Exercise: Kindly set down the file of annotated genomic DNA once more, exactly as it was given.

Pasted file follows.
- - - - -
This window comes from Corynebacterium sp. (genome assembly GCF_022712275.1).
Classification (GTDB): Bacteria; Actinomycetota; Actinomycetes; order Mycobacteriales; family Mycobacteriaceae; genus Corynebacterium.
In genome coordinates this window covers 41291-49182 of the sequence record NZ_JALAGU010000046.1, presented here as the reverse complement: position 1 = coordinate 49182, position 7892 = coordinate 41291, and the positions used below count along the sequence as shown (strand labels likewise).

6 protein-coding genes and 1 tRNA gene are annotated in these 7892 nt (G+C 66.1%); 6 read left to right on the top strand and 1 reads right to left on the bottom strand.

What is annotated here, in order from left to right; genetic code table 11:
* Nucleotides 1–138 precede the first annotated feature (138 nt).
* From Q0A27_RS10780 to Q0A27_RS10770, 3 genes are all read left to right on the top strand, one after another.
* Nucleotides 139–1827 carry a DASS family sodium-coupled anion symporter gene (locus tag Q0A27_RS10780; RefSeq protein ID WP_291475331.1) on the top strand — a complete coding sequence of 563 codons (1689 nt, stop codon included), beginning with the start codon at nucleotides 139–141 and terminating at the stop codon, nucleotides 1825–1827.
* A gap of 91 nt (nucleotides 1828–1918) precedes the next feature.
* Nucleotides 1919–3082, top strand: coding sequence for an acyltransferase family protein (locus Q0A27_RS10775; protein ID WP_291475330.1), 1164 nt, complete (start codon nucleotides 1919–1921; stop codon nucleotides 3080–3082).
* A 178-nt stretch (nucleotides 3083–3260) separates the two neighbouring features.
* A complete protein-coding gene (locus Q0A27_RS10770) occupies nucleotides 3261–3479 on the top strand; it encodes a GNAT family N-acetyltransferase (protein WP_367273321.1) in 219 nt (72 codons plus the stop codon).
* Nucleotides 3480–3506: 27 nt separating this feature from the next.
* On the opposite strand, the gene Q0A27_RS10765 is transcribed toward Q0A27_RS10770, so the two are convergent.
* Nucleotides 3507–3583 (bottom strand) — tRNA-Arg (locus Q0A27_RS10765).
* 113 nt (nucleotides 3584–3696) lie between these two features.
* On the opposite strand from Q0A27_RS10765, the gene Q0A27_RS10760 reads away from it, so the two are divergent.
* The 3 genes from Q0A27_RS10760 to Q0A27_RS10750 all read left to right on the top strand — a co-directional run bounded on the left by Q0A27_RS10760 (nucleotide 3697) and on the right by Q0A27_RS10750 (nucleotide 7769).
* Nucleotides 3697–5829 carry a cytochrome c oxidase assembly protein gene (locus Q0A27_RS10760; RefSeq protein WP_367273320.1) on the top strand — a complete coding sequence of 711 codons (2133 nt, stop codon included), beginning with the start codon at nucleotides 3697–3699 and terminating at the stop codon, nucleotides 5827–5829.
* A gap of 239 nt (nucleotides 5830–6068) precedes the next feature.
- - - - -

This window comes from Corynebacterium sp. (genome assembly GCF_022712275.1).
Classification (GTDB): Bacteria; Actinomycetota; Actinomycetes; order Mycobacteriales; family Mycobacteriaceae; genus Corynebacterium.
In genome coordinates this window covers 41291-49182 of the sequence record NZ_JALAGU010000046.1, presented here as the reverse complement: position 1 = coordinate 49182, position 7892 = coordinate 41291, and the positions used below count along the sequence as shown (strand labels likewise).

6 protein-coding genes and 1 tRNA gene are annotated in these 7892 nt (G+C 66.1%); 6 read left to right on the top strand and 1 reads right to left on the bottom strand.

What is annotated here, in order from left to right; genetic code table 11:
* Nucleotides 1–138 precede the first annotated feature (138 nt).
* From Q0A27_RS10780 to Q0A27_RS10770, 3 genes are all read left to right on the top strand, one after another.
* Nucleotides 139–1827 carry a DASS family sodium-coupled anion symporter gene (locus tag Q0A27_RS10780; RefSeq protein ID WP_291475331.1) on the top strand — a complete coding sequence of 563 codons (1689 nt, stop codon included), beginning with the start codon at nucleotides 139–141 and terminating at the stop codon, nucleotides 1825–1827.
* A gap of 91 nt (nucleotides 1828–1918) precedes the next feature.
* Nucleotides 1919–3082, top strand: coding sequence for an acyltransferase family protein (locus Q0A27_RS10775; protein ID WP_291475330.1), 1164 nt, complete (start codon nucleotides 1919–1921; stop codon nucleotides 3080–3082).
* A 178-nt stretch (nucleotides 3083–3260) separates the two neighbouring features.
* A complete protein-coding gene (locus Q0A27_RS10770) occupies nucleotides 3261–3479 on the top strand; it encodes a GNAT family N-acetyltransferase (protein WP_367273321.1) in 219 nt (72 codons plus the stop codon).
* Nucleotides 3480–3506: 27 nt separating this feature from the next.
* On the opposite strand, the gene Q0A27_RS10765 is transcribed toward Q0A27_RS10770, so the two are convergent.
* Nucleotides 3507–3583 (bottom strand) — tRNA-Arg (locus Q0A27_RS10765).
* 113 nt (nucleotides 3584–3696) lie between these two features.
* On the opposite strand from Q0A27_RS10765, the gene Q0A27_RS10760 reads away from it, so the two are divergent.
* The 3 genes from Q0A27_RS10760 to Q0A27_RS10750 all read left to right on the top strand — a co-directional run bounded on the left by Q0A27_RS10760 (nucleotide 3697) and on the right by Q0A27_RS10750 (nucleotide 7769).
* Nucleotides 3697–5829 carry a cytochrome c oxidase assembly protein gene (locus Q0A27_RS10760; RefSeq protein WP_367273320.1) on the top strand — a complete coding sequence of 711 codons (2133 nt, stop codon included), beginning with the start codon at nucleotides 3697–3699 and terminating at the stop codon, nucleotides 5827–5829.
* A gap of 239 nt (nucleotides 5830–6068) precedes the next feature.